Research participants also reflected on their emotional challenges as actors portraying these intense characters on stage and noted numerous roles a BHC could play to help both the audience (e.g. post-show discussions) and actors (e.g. self-care skills, portrayal of mental illness in an authentic and non-stigmatizing way, setting boundaries between their character and personal life).

“I think having a behavioral health consultant can certainly make it safer for the actors in terms of their own mental health,” Dr. Sherman said. “Acting is tough – you’re asked to go to dark, difficult places within yourself. It’s important to manage that without getting burned out or too overwhelmed.”

The Role of a Behavioral Health Consultant

Shortly before the pandemic, Dr. Sherman served as a BHC with a local theatre company that produced “Next to Normal,” a musical with themes of bipolar disorder and suicide. Early on in the rehearsal process, she met with the actors and production team and provided education about bipolar disorder and its impact on the family. She also facilitated discussions about the personal relevance of the show for the actors, many of whom had family members living with mental illness. 

“Then, I would go to rehearsals to observe and provide feedback to help the actors craft their characters,” Dr. Sherman said. “I also taught self-care skills to help actors turn off the role and set boundaries with themselves.”

In addition, she facilitated a post-show discussion and wrote a section in the program focused on the mental health topics covered in the show, as well as a list of community resources.

The Future of Theatre and Mental Health

While live theatre productions have the luxury of offering in-person, post-show discussions, the public may experience similar themes on television and in movies without any support. The popular stage musical, “Dear Evan Hansen,” will be released in movie theaters in September, giving the general public access to this powerful production which vividly portrays topics of suicide, depression and social anxiety. The musical’s movie release is an opportunity to shape the discussion and public understanding about mental illness.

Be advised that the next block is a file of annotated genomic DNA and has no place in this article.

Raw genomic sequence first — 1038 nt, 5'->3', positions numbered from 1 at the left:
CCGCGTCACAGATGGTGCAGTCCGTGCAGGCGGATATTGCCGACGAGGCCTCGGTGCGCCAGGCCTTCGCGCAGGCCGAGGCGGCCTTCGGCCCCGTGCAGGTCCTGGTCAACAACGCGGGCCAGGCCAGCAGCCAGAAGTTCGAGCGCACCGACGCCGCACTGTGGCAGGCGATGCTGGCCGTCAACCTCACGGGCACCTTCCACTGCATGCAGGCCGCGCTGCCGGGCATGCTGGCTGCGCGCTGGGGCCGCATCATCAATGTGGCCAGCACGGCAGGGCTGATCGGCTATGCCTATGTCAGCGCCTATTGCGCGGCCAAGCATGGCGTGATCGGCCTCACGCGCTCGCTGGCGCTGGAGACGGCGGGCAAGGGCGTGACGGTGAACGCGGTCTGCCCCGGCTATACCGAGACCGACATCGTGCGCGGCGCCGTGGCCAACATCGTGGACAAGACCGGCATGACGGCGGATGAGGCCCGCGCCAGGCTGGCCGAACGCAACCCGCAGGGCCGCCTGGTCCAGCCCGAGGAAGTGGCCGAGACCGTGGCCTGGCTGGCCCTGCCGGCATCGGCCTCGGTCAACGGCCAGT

“In my mind, it’s important for the community – clergy, educators, journalists, mental health professionals and nonprofit organizations, such as the National Alliance on Mental Illness (NAMI) – to take a community-based approach,” Dr. Sherman said. “They can proactively open the dialogue about ‘Dear Evan Hansen’ and its messages, provide accurate and destigmatizing information about mental illness, encourage people who are triggered by the show to seek professional help and offer local resources.” 

Dr. Sherman hopes to find more theatre companies in the Twin Cities willing to try out the BHC concept to further examine the feasibility and usefulness of this role. She’s also hoping to get audience feedback on how a BHC can be useful.

“There’s really not much research around theatre and mental health,” Dr. Sherman said. “I’m hopeful this area will really grow, as I see considerable benefits for both audience members and performers.”